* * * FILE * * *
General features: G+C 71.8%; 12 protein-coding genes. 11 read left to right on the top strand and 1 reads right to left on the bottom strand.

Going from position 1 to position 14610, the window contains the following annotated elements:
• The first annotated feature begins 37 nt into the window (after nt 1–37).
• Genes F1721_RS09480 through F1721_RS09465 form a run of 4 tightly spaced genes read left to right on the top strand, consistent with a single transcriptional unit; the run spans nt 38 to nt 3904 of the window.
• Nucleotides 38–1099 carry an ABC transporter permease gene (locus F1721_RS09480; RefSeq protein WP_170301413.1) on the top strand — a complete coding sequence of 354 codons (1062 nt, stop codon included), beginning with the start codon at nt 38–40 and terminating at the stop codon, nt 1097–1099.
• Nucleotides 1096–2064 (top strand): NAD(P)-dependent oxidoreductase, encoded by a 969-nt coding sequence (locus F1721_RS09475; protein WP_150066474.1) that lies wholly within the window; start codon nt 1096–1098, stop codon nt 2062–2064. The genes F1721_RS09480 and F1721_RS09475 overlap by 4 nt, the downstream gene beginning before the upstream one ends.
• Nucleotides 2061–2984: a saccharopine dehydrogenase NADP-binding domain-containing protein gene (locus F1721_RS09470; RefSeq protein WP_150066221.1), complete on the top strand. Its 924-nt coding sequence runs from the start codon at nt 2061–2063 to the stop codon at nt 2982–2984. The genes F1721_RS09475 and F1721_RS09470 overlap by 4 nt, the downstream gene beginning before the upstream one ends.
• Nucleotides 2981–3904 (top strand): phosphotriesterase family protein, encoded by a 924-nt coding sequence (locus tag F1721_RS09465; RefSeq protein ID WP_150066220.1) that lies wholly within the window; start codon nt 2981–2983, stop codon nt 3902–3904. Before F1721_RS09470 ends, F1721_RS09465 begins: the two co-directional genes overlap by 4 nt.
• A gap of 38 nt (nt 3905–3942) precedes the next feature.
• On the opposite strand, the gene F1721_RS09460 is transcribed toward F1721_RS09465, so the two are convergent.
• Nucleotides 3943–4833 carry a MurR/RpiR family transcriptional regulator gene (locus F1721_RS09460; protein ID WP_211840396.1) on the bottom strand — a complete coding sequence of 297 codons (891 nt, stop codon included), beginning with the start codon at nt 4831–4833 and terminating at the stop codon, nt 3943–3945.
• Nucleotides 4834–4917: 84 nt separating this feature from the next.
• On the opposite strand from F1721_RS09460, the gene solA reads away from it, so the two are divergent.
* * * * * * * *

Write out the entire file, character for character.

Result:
General features: G+C 71.8%; 12 protein-coding genes. 11 read left to right on the top strand and 1 reads right to left on the bottom strand.

Going from position 1 to position 14610, the window contains the following annotated elements:
• The first annotated feature begins 37 nt into the window (after nt 1–37).
• Genes F1721_RS09480 through F1721_RS09465 form a run of 4 tightly spaced genes read left to right on the top strand, consistent with a single transcriptional unit; the run spans nt 38 to nt 3904 of the window.
• Nucleotides 38–1099 carry an ABC transporter permease gene (locus F1721_RS09480; RefSeq protein WP_170301413.1) on the top strand — a complete coding sequence of 354 codons (1062 nt, stop codon included), beginning with the start codon at nt 38–40 and terminating at the stop codon, nt 1097–1099.
• Nucleotides 1096–2064 (top strand): NAD(P)-dependent oxidoreductase, encoded by a 969-nt coding sequence (locus F1721_RS09475; protein WP_150066474.1) that lies wholly within the window; start codon nt 1096–1098, stop codon nt 2062–2064. The genes F1721_RS09480 and F1721_RS09475 overlap by 4 nt, the downstream gene beginning before the upstream one ends.
• Nucleotides 2061–2984: a saccharopine dehydrogenase NADP-binding domain-containing protein gene (locus F1721_RS09470; RefSeq protein WP_150066221.1), complete on the top strand. Its 924-nt coding sequence runs from the start codon at nt 2061–2063 to the stop codon at nt 2982–2984. The genes F1721_RS09475 and F1721_RS09470 overlap by 4 nt, the downstream gene beginning before the upstream one ends.
• Nucleotides 2981–3904 (top strand): phosphotriesterase family protein, encoded by a 924-nt coding sequence (locus tag F1721_RS09465; RefSeq protein ID WP_150066220.1) that lies wholly within the window; start codon nt 2981–2983, stop codon nt 3902–3904. Before F1721_RS09470 ends, F1721_RS09465 begins: the two co-directional genes overlap by 4 nt.
• A gap of 38 nt (nt 3905–3942) precedes the next feature.
• On the opposite strand, the gene F1721_RS09460 is transcribed toward F1721_RS09465, so the two are convergent.
• Nucleotides 3943–4833 carry a MurR/RpiR family transcriptional regulator gene (locus F1721_RS09460; protein ID WP_211840396.1) on the bottom strand — a complete coding sequence of 297 codons (891 nt, stop codon included), beginning with the start codon at nt 4831–4833 and terminating at the stop codon, nt 3943–3945.
• Nucleotides 4834–4917: 84 nt separating this feature from the next.
• On the opposite strand from F1721_RS09460, the gene solA reads away from it, so the two are divergent.